I thought about writing a post about homeschooling during the transition into Love of Learning phase, as my 8 year old dives into the world of her own interests and I am working on guiding her towards daily practice of some academic skills like writing and math. But I’m not feeling anything like an expert here. It was way easier to write advice articles about breastfeeding and getting your baby to nap than it is to write about homeschooling. Heck, it is easier to write advice about parenting babies than it is to write about life in all its messy glory.

This is why there are so many books about parenting babies.

This is why there are so few posts on my blog these days.

Life. In all its messy glory.




Tumbling down the rabbit hole

Interest based learning: It’s what we live and breathe around here. It’s a wild ride sometimes, though, because you never know where you will end up.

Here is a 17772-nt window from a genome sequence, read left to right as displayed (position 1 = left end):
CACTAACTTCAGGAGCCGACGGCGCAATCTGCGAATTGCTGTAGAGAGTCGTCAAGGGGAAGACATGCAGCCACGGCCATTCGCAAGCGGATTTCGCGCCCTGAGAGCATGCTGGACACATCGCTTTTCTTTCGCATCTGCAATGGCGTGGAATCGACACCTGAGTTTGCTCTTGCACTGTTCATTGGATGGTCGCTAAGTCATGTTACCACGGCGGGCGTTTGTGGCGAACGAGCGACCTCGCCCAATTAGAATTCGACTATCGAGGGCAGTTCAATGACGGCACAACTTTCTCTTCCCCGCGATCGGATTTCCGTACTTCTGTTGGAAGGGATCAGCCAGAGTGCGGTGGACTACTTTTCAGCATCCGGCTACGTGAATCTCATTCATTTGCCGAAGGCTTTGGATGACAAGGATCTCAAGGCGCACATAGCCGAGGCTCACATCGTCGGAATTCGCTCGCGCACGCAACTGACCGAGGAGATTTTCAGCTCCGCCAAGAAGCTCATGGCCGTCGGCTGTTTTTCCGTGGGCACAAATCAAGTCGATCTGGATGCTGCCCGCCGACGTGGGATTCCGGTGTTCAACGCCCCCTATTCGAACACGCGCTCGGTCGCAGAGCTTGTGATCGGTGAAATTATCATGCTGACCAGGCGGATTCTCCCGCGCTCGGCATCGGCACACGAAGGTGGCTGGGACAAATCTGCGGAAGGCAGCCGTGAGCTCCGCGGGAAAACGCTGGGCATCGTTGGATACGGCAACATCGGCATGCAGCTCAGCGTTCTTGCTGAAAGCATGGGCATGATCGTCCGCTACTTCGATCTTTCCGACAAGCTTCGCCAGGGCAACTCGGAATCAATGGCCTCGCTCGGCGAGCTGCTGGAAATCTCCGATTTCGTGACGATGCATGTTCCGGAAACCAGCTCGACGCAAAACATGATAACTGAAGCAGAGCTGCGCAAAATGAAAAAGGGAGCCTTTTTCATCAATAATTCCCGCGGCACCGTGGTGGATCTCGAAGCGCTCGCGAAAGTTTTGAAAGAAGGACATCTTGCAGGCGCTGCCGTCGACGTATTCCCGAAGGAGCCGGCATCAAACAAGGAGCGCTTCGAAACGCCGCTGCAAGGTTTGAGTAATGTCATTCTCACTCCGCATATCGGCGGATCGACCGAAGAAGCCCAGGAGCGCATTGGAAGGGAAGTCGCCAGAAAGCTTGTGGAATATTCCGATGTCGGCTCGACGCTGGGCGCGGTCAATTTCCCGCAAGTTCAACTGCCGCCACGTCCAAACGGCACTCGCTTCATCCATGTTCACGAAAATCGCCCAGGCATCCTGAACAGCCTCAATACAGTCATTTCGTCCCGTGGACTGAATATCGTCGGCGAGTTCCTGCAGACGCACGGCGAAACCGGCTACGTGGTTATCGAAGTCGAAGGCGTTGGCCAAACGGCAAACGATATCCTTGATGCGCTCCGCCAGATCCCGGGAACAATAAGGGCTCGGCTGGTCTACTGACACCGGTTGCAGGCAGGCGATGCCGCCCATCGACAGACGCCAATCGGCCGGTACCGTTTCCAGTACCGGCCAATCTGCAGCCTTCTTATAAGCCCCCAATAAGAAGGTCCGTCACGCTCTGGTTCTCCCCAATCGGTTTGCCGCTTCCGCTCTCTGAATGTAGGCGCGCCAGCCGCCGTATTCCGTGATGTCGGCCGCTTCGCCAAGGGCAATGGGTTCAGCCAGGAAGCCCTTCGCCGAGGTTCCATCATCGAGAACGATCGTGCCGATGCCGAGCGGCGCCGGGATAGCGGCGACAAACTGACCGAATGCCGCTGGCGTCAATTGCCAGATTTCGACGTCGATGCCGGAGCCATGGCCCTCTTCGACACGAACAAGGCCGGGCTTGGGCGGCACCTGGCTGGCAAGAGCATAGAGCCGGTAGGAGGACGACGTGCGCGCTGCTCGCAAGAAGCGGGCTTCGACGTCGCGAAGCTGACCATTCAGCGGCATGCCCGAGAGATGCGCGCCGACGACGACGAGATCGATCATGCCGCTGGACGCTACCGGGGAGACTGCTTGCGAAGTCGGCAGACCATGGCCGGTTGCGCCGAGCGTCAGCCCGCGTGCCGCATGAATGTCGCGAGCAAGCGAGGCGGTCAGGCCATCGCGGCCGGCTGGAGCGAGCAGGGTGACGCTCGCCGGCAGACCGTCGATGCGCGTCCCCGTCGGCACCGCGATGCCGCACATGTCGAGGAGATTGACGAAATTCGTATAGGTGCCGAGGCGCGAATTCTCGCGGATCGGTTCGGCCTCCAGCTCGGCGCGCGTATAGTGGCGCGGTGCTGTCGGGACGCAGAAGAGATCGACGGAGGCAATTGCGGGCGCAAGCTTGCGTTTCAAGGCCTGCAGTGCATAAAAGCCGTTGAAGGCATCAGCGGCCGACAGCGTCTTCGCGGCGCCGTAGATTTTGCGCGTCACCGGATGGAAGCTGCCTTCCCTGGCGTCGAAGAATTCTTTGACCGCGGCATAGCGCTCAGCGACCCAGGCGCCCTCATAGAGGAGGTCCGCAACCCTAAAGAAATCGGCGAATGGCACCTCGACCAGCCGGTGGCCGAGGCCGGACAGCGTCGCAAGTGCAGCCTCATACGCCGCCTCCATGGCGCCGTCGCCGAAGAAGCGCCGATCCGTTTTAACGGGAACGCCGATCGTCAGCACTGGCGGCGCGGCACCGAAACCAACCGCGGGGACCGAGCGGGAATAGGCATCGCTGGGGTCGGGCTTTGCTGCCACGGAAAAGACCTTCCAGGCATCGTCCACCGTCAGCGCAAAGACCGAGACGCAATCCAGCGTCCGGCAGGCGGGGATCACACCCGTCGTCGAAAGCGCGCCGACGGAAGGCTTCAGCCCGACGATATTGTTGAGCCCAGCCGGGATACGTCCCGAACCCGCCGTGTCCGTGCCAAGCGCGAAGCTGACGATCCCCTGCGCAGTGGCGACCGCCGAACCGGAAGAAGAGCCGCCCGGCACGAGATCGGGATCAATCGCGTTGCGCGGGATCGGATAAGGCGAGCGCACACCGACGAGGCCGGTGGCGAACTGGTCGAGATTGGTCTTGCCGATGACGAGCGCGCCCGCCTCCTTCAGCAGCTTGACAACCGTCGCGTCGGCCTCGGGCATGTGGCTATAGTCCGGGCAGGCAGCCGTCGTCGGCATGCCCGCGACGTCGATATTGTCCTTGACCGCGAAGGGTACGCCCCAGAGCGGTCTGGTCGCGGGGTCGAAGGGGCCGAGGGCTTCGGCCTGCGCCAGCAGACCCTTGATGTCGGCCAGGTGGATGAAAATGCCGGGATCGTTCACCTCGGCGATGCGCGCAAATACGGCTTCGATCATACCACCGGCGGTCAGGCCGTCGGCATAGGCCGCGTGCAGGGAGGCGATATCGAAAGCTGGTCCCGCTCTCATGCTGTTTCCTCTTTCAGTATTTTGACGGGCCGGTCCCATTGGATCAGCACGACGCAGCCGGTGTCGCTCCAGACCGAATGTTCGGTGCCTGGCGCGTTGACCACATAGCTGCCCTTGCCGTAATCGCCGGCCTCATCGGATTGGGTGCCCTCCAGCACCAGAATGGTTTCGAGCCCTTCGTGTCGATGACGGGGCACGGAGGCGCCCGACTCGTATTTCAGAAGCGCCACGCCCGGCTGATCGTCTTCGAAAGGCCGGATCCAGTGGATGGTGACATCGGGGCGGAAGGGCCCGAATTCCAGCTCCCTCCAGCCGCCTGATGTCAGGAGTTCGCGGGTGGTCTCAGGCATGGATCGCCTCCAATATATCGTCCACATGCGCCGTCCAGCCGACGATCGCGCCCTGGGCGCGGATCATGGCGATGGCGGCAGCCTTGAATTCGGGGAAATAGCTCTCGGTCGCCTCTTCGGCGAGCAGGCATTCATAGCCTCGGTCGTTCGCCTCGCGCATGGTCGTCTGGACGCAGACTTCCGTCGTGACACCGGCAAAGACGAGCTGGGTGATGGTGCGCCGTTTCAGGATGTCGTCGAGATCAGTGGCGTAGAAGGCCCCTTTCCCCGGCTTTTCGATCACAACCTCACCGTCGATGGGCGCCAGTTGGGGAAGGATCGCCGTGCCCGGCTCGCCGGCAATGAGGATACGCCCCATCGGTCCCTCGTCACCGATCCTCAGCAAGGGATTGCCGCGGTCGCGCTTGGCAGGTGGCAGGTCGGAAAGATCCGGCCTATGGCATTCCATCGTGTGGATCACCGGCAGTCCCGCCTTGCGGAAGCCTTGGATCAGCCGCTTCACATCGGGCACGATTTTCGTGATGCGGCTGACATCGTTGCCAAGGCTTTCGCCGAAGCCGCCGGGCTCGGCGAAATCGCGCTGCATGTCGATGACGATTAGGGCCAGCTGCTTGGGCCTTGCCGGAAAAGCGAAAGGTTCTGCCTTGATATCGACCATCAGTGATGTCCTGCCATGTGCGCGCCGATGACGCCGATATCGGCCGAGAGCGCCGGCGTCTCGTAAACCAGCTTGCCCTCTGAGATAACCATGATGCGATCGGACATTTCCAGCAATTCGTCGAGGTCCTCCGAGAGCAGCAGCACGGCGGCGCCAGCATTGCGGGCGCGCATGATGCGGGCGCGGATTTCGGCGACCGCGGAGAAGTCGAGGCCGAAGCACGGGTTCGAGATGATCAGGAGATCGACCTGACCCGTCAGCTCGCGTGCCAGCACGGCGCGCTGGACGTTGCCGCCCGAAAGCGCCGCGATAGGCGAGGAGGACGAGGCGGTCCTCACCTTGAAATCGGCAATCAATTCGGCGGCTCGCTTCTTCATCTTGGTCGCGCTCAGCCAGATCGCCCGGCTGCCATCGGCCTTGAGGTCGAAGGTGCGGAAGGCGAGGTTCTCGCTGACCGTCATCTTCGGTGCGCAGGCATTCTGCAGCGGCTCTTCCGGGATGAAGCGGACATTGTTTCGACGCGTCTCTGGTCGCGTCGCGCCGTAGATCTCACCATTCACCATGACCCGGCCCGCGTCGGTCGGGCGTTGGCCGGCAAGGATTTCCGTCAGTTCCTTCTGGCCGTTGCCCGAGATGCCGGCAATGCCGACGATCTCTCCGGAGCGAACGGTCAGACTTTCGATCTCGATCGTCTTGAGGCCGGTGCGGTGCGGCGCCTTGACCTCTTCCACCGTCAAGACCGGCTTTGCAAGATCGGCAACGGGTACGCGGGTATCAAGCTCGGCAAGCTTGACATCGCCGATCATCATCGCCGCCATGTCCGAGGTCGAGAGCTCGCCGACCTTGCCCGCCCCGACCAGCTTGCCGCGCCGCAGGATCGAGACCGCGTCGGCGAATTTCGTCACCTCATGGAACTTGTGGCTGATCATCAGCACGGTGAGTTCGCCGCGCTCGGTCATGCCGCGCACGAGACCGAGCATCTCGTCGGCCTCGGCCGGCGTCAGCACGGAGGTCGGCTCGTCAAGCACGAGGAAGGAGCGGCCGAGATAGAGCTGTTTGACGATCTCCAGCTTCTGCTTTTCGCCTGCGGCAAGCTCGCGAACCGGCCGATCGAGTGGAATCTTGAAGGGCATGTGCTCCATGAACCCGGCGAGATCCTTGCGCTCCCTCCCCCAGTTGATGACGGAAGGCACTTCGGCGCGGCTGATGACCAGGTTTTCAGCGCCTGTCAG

For instance, earlier this year I became interested in a possible link between our food intolerances and our diet. I started following the breadcrumbs of information as I came to them, then dove into an intensive real-world project (aka: transitioning my diet from a western/fairly processed version of gluten free Vegetarianism to Autoimmune Paleo). I’ve started searching out mentors and communities of people who can teach me even more about the links between our diet and our guts, brains and lived experiences. I’m well and truly down the rabbit hole now, studying the Human Microbiome in a MOOC (Massive Open Online Course) offered by Coursera and the University of Colorado Boulder, and reading stuff like this, and this. I’m starting to try to fit this new knowledge together with other things I’ve learned about psychology, and starting to wonder about how the human microbiome, interpersonal neurobiology, autoimmune disease, psychology and empathy all interplay with each other.